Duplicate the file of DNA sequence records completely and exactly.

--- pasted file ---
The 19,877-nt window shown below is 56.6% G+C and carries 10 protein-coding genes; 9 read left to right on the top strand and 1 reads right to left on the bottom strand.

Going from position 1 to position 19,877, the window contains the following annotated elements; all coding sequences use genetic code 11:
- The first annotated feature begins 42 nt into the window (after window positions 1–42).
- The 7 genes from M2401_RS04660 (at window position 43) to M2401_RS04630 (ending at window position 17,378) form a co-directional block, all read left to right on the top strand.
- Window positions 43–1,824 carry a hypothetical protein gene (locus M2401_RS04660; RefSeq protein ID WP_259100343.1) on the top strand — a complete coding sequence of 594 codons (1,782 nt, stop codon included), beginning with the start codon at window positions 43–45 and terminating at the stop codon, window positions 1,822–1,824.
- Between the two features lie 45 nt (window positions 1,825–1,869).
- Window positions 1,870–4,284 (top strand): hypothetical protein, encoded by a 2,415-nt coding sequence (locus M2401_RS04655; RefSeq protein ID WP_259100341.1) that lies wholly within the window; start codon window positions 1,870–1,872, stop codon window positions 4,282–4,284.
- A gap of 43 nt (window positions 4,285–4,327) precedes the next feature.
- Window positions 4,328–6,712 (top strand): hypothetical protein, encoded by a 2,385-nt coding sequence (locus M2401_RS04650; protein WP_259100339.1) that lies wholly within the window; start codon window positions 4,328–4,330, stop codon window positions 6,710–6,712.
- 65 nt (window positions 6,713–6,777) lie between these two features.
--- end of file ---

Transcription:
The 19,877-nt window shown below is 56.6% G+C and carries 10 protein-coding genes; 9 read left to right on the top strand and 1 reads right to left on the bottom strand.

Going from position 1 to position 19,877, the window contains the following annotated elements; all coding sequences use genetic code 11:
- The first annotated feature begins 42 nt into the window (after window positions 1–42).
- The 7 genes from M2401_RS04660 (at window position 43) to M2401_RS04630 (ending at window position 17,378) form a co-directional block, all read left to right on the top strand.
- Window positions 43–1,824 carry a hypothetical protein gene (locus M2401_RS04660; RefSeq protein ID WP_259100343.1) on the top strand — a complete coding sequence of 594 codons (1,782 nt, stop codon included), beginning with the start codon at window positions 43–45 and terminating at the stop codon, window positions 1,822–1,824.
- Between the two features lie 45 nt (window positions 1,825–1,869).
- Window positions 1,870–4,284 (top strand): hypothetical protein, encoded by a 2,415-nt coding sequence (locus M2401_RS04655; RefSeq protein ID WP_259100341.1) that lies wholly within the window; start codon window positions 1,870–1,872, stop codon window positions 4,282–4,284.
- A gap of 43 nt (window positions 4,285–4,327) precedes the next feature.
- Window positions 4,328–6,712 (top strand): hypothetical protein, encoded by a 2,385-nt coding sequence (locus M2401_RS04650; protein WP_259100339.1) that lies wholly within the window; start codon window positions 4,328–4,330, stop codon window positions 6,710–6,712.
- 65 nt (window positions 6,713–6,777) lie between these two features.